For the Jewish people to endure, we need different approaches. In our diversity, we can find strength.
It’s why I’d be loath to critique the Conservative position as recently expressed by some of their greatest modern leaders (“The Conservative movement can, and should, welcome the intermarried”).
They counsel that “rabbinic officiation at weddings is and should remain restricted to a marriage between two Jews.” They soften the blow as best they can, calling on rabbis to form “deep and loving relationships with all couples, and to create a rabbinic relationship that is broader and deeper than simply the moment of officiation.”
I respect the Conservative position. I truly admire the Conservative adherence to tradition and Jewish law. But I’m glad the Reform movement is more open.
The Reform movement discourages interfaith marriage, but it does not ban it. Some Reform rabbis choose to perform interfaith marriages with certain conditions, like a commitment to raise children Jewish or membership in a synagogue for some time.
It’s a reality that no matter how lovely their approach, the Conservative movement will alienate some interfaith partners who are not comfortable with hearing that conversion is required for marriage. It’s hard to feel accepted by a synagogue after rejection was part of your life-cycle moment.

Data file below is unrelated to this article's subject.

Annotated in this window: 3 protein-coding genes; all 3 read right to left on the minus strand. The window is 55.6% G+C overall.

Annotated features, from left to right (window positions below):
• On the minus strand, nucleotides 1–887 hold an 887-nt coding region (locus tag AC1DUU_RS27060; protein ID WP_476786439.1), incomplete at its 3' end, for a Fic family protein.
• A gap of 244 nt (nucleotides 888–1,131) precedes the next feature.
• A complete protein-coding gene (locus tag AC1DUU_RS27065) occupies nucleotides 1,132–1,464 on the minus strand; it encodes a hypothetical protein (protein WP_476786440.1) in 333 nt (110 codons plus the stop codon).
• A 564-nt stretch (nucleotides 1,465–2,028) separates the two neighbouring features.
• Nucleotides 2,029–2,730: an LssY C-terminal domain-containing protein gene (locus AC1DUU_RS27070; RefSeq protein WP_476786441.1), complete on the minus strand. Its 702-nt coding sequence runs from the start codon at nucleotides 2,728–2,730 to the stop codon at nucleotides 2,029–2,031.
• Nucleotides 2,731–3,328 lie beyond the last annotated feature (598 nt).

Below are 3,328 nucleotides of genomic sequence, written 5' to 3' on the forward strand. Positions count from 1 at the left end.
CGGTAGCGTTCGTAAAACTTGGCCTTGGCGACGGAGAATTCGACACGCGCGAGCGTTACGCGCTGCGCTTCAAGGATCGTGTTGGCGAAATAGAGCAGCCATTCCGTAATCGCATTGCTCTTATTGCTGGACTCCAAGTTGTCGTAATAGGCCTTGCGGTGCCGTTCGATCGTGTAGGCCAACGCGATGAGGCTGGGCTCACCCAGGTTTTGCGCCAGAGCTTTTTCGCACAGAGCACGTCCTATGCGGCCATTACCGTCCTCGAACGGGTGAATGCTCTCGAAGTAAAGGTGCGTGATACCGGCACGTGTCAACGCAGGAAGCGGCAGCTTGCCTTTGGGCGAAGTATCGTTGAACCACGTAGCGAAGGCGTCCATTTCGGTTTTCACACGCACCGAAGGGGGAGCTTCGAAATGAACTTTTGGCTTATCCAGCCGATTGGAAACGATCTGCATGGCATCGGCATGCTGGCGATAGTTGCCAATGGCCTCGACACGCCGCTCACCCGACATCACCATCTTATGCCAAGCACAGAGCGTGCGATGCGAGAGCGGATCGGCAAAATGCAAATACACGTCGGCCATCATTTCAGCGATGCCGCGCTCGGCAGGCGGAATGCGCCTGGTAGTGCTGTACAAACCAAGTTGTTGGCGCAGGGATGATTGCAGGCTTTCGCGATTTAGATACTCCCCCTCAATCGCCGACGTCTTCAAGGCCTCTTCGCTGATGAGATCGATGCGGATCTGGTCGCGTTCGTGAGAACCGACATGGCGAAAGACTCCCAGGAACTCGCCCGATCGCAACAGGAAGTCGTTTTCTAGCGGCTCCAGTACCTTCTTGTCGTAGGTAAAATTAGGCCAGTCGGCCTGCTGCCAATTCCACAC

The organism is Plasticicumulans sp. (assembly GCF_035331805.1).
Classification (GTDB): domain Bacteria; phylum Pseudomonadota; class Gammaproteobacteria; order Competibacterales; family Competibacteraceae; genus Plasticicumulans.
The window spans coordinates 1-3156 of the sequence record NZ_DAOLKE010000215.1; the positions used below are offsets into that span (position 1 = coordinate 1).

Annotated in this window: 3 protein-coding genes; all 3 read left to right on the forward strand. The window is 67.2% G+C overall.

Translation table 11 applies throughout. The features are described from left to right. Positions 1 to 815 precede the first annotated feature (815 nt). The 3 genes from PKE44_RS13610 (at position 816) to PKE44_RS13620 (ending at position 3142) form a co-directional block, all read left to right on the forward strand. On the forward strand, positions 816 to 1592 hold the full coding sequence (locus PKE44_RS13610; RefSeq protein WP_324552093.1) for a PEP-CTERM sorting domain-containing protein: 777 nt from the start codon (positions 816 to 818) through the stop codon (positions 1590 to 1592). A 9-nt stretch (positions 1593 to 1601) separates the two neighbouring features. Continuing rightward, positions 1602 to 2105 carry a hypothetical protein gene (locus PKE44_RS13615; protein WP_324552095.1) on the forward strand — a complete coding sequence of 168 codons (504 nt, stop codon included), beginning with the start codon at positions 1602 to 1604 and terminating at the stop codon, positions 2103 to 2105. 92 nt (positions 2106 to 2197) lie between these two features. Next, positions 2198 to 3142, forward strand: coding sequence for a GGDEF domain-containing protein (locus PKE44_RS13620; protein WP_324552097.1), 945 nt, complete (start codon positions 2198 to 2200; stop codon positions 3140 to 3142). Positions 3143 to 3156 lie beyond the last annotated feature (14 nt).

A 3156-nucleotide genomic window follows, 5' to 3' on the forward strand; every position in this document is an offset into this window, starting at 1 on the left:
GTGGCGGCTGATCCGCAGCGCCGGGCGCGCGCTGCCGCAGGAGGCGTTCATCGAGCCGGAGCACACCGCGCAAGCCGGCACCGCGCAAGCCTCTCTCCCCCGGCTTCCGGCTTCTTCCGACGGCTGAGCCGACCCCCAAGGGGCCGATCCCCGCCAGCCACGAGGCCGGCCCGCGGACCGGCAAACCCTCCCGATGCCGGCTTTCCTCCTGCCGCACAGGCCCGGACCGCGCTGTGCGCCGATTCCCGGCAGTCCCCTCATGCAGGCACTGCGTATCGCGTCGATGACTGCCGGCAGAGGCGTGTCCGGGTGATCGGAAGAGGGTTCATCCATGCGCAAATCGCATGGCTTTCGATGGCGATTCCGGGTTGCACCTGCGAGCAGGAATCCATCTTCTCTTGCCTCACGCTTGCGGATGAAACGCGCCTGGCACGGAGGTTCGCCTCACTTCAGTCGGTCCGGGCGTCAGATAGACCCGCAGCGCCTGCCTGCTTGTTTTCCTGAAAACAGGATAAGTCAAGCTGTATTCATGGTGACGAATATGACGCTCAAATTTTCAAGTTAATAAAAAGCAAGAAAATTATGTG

That rejection can lay the groundwork for an uncertain relationship with Judaism, particularly in those first years of marriage. But those first years can be an important time. Marriage and having children can be a catalyst for finding out who you are, religiously. Both sides of the equation, Jew and non-Jew, may be grappling while young adults with what religion means for them.
Facebook co-founder Mark Zuckerberg, 33, recently alluded to the experience on his Facebook page: “I was raised Jewish and then I went through a period where I questioned things, but now I believe religion is very important.”
Interfaith partners, usually coming from Christian culture, can face heart-wrenching emotional issues. Did you grow up with a Christmas tree? Now, is your lifelong symbol of family and love viewed as a religious overstep by your partner?
Or maybe you’ve had a growing love for Judaism in your heart, but didn’t really appreciate the benefits of enjoying Judaism as a family until you had children?
On the other hand, a Jewish partner may be detached from Judaism religiously, but drawn to Jewish culture, feeling a sense of love and family among us.
Then, there are still others who will never convert, but will pick up the kids from synagogue, attend events and be among the shul’s biggest supporters.
All of this emotional complexity demands a variety of approaches. It’s wonderful that Judaism offers Orthodox, Conservative and Reform strains, among others.
People are complicated. One approach does not fit all.
Rob Golub is editor of the Wisconsin Jewish Chronicle.
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